Investors pursuing a solid, dependable stock investment can often be led to Canadian Pacific Railway Limited (TSE:CP), a large-cap worth CA$36b. Risk-averse investors who are attracted to diversified streams of revenue and strong capital returns tend to seek out these large companies. But, the health of the financials determines whether the company continues to succeed. I will provide an overview of Canadian Pacific Railway’s financial liquidity and leverage to give you an idea of Canadian Pacific Railway’s position to take advantage of potential acquisitions or comfortably endure future downturns. Note that this commentary is very high-level and solely focused on financial health, so I suggest you dig deeper yourself into CP here.
How much cash does CP generate through its operations?
CP’s debt level has been constant at around CA$8.3b over the previous year which accounts for long term debt. At this current level of debt, CP currently has CA$150m remaining in cash and short-term investments , ready to deploy into the business. Additionally, CP has produced cash from operations of CA$2.5b during the same period of time, leading to an operating cash to total debt ratio of 30%, meaning that CP’s operating cash is sufficient to cover its debt. This ratio can also be a sign of operational efficiency as an alternative to return on assets. In CP’s case, it is able to generate 0.3x cash from its debt capital.
Can CP pay its short-term liabilities?
With current liabilities at CA$1.7b, the company arguably has a rather low level of current assets relative its obligations, with the current ratio last standing at 0.68x.
Is CP’s debt level acceptable?
Since equity is smaller than total debt levels, Canadian Pacific Railway is considered to have high leverage. This is not unusual for large-caps since debt tends to be less expensive than equity because interest payments are tax deductible. Accordingly, large companies often have an advantage over small-caps through lower cost of capital due to cheaper financing. By measuring how many times CP’s earnings can cover interest payments, we can evaluate whether its level of debt is sustainable or not. A company generating earnings after interest and tax at least three times its net interest payments is considered financially sound. For CP, the ratio of 6.59x suggests that interest is well-covered. Strong interest coverage is seen as a responsible and safe practice, which highlights why most investors believe large-caps such as CP is a safe investment.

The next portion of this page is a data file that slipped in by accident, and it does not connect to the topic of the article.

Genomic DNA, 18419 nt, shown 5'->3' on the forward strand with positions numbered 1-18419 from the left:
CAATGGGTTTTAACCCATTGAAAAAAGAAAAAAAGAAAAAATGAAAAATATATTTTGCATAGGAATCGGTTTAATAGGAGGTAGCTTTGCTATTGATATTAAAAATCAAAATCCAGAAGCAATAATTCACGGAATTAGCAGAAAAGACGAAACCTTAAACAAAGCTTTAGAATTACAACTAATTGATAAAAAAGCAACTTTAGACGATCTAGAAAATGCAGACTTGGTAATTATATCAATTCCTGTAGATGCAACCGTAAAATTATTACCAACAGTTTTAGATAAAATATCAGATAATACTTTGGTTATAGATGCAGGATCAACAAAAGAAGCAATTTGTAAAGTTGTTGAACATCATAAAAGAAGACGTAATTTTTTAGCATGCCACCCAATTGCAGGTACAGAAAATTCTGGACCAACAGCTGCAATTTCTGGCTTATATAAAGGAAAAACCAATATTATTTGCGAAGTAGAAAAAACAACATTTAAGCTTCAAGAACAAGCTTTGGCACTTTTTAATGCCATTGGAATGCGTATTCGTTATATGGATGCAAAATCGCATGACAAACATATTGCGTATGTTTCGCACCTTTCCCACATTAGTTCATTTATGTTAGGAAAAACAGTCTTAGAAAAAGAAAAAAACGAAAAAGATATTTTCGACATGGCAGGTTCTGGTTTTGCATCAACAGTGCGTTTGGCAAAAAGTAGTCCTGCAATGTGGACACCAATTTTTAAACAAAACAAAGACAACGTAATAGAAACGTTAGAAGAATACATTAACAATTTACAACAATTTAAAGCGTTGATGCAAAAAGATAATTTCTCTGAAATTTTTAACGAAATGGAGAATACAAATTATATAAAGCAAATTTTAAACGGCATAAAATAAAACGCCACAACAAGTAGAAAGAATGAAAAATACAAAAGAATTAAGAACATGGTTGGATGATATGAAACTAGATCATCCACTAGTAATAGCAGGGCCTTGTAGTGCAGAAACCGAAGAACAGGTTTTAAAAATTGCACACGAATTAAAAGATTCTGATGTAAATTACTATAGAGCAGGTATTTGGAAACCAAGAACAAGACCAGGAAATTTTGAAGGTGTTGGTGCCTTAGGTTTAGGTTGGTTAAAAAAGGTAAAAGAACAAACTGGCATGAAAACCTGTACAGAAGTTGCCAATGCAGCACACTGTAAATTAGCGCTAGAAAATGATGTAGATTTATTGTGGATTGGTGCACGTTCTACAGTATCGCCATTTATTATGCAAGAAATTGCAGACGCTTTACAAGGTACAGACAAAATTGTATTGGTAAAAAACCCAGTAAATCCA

Although CP’s debt level is towards the higher end of the spectrum, its cash flow coverage seems adequate to meet debt obligations which means its debt is being efficiently utilised. Though its lack of liquidity raises questions over current asset management practices for the large-cap. Keep in mind I haven’t considered other factors such as how CP has been performing in the past. I recommend you continue to research Canadian Pacific Railway to get a more holistic view of the stock by looking at:
- Future Outlook: What are well-informed industry analysts predicting for CP’s future growth? Take a look at our free research report of analyst consensus for CP’s outlook.
- Valuation: What is CP worth today? Is the stock undervalued, even when its growth outlook is factored into its intrinsic value? The intrinsic value infographic in our free research report helps visualize whether CP is currently mispriced by the market.
- Other High-Performing Stocks: Are there other stocks that provide better prospects with proven track records? Explore our free list of these great stocks here.
To help readers see past the short term volatility of the financial market, we aim to bring you a long-term focused research analysis purely driven by fundamental data. Note that our analysis does not factor in the latest price-sensitive company announcements.
The author is an independent contributor and at the time of publication had no position in the stocks mentioned. For errors that warrant correction please contact the editor at firstname.lastname@example.org.